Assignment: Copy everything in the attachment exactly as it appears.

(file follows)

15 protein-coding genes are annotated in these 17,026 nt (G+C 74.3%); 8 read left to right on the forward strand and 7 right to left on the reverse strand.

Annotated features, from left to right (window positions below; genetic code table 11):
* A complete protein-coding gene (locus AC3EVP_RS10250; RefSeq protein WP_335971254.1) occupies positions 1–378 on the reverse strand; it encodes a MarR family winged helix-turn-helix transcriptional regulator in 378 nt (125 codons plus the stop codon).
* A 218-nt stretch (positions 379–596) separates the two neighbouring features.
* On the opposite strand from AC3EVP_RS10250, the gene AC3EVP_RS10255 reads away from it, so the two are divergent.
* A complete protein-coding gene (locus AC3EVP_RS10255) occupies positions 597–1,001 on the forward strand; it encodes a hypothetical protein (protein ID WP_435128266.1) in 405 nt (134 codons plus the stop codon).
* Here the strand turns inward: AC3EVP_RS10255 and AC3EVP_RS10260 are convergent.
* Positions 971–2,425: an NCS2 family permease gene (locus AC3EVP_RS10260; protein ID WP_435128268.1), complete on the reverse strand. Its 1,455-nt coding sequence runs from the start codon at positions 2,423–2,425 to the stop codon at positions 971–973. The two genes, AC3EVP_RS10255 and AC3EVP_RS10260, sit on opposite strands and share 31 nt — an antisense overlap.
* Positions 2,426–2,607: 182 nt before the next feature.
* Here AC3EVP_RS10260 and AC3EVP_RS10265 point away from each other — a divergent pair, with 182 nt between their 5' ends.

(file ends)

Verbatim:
15 protein-coding genes are annotated in these 17,026 nt (G+C 74.3%); 8 read left to right on the forward strand and 7 right to left on the reverse strand.

Annotated features, from left to right (window positions below; genetic code table 11):
* A complete protein-coding gene (locus AC3EVP_RS10250; RefSeq protein WP_335971254.1) occupies positions 1–378 on the reverse strand; it encodes a MarR family winged helix-turn-helix transcriptional regulator in 378 nt (125 codons plus the stop codon).
* A 218-nt stretch (positions 379–596) separates the two neighbouring features.
* On the opposite strand from AC3EVP_RS10250, the gene AC3EVP_RS10255 reads away from it, so the two are divergent.
* A complete protein-coding gene (locus AC3EVP_RS10255) occupies positions 597–1,001 on the forward strand; it encodes a hypothetical protein (protein ID WP_435128266.1) in 405 nt (134 codons plus the stop codon).
* Here the strand turns inward: AC3EVP_RS10255 and AC3EVP_RS10260 are convergent.
* Positions 971–2,425: an NCS2 family permease gene (locus AC3EVP_RS10260; protein ID WP_435128268.1), complete on the reverse strand. Its 1,455-nt coding sequence runs from the start codon at positions 2,423–2,425 to the stop codon at positions 971–973. The two genes, AC3EVP_RS10255 and AC3EVP_RS10260, sit on opposite strands and share 31 nt — an antisense overlap.
* Positions 2,426–2,607: 182 nt before the next feature.
* Here AC3EVP_RS10260 and AC3EVP_RS10265 point away from each other — a divergent pair, with 182 nt between their 5' ends.